Stakeholder Relations: Engaging Elected Officials
One would think it was a given, but many organizations fail to recognize the influence elected officials have over their constituents. After all, they were elected by those they serve to represent constituents’ best interests. So, why is it that frequently organizations fail to engage elected officials when implementing major transformative initiatives, instead, leaving them to “hear about it through the grapevine?” Strategically reaching out to key elected officials allows organizations to focus key influencers on the organization’s point of view, identify and address potential issues in advance, build advocates and influence outcomes.
Early, Frequent, and Ongoing communications
Savvy stakeholder relations teams (made up of communication experts and sometimes lobbyists) have long understood the influence of elected officials in building support and consensus, as well as the importance of communicating with these influencers on a regular, consistent basis. By following a few straightforward steps, organizations can develop stakeholder relations programs that effectively engage these key influencers and inform, direct and improve public outreach.
- At the earliest possible stage of a project, schedule introductory meetings with mayors, city council members, county judges, county commissioners, state representatives/senators, federal representatives/senators, etc., who represent geographical areas affected by your project to:
- Provide preliminary information about your plans
- Ask for input regarding concerns
- Seek information regarding potential supporters and opposition, as well as local thought leaders, clergy and business owners
- Identify major issues or needs facing their constituencies/communities/districts that could influence your outcome
- Learn about community/district leaders and influencers
- Identify local vendors for activities you sponsor or venues used for meetings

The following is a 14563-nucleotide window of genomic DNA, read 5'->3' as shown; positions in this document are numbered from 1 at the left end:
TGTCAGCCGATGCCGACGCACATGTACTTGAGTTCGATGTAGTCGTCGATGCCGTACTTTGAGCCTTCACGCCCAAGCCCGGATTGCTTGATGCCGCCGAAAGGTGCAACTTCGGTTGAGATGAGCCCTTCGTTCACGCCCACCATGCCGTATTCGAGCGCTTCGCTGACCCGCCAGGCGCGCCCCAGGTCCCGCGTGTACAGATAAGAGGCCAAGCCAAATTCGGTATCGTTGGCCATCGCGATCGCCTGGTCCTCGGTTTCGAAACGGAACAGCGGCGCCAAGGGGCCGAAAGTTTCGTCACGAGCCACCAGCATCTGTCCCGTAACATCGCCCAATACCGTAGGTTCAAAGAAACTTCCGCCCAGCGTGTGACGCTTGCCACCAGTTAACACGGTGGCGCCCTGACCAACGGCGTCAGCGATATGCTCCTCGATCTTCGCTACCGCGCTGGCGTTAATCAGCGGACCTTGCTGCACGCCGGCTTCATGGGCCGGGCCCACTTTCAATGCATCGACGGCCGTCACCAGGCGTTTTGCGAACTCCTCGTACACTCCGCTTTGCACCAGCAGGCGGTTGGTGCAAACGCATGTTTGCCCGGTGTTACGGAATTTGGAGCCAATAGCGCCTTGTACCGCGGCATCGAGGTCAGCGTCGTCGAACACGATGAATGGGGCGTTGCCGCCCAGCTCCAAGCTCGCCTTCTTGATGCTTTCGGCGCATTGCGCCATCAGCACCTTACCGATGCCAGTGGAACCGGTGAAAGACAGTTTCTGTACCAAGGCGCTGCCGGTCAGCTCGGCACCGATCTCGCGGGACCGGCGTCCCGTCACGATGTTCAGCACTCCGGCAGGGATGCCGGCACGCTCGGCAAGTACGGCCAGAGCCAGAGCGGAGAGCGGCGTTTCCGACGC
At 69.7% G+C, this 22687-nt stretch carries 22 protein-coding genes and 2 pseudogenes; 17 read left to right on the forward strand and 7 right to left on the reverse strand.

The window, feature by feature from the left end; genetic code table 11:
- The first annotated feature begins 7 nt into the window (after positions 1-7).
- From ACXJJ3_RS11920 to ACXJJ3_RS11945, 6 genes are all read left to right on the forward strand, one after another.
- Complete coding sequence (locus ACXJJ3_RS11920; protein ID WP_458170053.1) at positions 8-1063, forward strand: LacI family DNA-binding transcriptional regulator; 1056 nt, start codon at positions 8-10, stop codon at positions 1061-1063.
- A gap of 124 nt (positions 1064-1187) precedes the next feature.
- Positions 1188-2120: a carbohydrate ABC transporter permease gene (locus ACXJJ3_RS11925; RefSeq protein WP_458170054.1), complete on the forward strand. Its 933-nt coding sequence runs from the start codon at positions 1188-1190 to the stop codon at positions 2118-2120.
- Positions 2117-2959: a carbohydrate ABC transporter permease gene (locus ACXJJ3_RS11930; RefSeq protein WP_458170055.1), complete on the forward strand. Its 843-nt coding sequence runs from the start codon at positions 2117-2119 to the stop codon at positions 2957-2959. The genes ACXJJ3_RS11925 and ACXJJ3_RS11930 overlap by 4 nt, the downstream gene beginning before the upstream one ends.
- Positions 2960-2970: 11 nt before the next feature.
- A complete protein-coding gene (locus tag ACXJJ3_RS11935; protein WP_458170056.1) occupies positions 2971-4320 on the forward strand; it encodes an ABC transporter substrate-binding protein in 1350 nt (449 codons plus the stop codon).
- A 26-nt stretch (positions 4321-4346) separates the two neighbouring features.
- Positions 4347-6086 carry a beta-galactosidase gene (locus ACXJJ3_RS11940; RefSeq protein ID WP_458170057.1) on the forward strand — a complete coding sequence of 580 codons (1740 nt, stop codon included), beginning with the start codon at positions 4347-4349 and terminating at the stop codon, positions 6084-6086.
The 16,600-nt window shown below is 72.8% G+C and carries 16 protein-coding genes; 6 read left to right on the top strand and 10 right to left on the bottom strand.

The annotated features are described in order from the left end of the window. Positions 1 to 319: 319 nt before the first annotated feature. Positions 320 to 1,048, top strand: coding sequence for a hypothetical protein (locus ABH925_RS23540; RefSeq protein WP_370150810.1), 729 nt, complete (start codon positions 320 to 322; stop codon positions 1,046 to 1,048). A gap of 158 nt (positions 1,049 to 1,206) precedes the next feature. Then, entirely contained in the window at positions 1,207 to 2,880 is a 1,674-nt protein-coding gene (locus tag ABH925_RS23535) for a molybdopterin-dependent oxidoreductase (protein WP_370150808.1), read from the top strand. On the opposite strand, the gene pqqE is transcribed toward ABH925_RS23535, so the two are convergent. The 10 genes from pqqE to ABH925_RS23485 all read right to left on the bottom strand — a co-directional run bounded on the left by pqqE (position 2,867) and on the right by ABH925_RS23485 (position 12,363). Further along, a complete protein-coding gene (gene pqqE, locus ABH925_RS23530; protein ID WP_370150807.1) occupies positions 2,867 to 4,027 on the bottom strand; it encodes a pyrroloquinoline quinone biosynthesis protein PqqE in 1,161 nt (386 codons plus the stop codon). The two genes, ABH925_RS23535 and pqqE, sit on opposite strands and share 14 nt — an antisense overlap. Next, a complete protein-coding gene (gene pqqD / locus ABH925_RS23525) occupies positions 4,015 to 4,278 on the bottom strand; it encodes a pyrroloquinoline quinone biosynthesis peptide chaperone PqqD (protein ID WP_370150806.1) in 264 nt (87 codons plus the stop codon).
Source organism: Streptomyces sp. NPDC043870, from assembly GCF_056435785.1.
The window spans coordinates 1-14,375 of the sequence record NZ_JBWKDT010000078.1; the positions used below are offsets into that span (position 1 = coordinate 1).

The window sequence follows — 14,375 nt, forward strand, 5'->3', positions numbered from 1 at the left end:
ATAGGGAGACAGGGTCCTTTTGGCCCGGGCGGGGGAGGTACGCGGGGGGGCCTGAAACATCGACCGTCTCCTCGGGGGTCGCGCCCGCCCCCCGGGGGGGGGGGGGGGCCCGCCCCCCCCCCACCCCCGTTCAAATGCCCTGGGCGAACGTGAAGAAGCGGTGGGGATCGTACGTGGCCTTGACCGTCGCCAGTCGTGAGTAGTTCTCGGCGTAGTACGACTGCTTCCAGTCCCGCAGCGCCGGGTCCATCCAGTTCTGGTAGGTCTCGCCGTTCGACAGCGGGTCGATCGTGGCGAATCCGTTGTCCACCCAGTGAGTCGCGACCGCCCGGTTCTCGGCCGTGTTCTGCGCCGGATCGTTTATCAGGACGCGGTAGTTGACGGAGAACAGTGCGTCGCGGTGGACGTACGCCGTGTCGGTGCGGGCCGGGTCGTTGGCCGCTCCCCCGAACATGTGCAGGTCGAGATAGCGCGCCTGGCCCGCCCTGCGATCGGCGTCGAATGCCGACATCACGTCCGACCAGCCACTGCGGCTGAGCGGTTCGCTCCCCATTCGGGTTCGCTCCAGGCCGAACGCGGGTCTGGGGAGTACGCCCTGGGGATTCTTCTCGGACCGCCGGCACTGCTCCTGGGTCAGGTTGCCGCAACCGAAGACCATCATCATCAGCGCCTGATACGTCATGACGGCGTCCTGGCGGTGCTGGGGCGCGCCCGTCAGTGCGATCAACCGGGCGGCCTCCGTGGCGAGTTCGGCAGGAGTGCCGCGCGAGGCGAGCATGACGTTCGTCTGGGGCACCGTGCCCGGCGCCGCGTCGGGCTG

- Answer questions
- As plans progress, maintain communication to update elected officials on your project, introduce project managers/personnel and provide detailed information regarding the benefits of your project (increased tax revenue, enhanced traffic flow on a major thoroughfare, etc.)
- Schedule presentations at city council/county commissioner meetings, etc.
- Seek resolutions of support from city councils/county commissioners’ courts/individual elected officials.
- Invite elected officials to all public meetings you host.
- Sponsor events at conferences elected officials attend and participate/exhibit at those meetings.
- Include officials in mailings such as newsletters, project update emails, website updates, etc.
- Invite elected officials to presentations you give before community groups or to be your guests at industry events.
- Inform elected officials of regulatory proceedings and, if public comment is allowed, ask them to speak in support of your project.
- If the project involves major construction, include elected officials in groundbreaking or ribbon cutting events, etc.
- Once a quarter update them on your progress, seeking input on any concerns that may have.
Elected officials can be great allies and supporters for major infrastructure or transformative initiatives, and more so if they are not taken by surprise or educated by your opposition first. In many instances, their approval is required for project approval. Recognizing their influence, and communicating honestly, openly and frequently is essential for positive relationships with this key group. Of course, no amount of communication will override poor deeds, unkept promises or abuses of public trust. You must earn the trust you request.
If you’d like to tap into Ward’s stakeholder relations expertise, contact us and we can support you in achieving your next important initiative.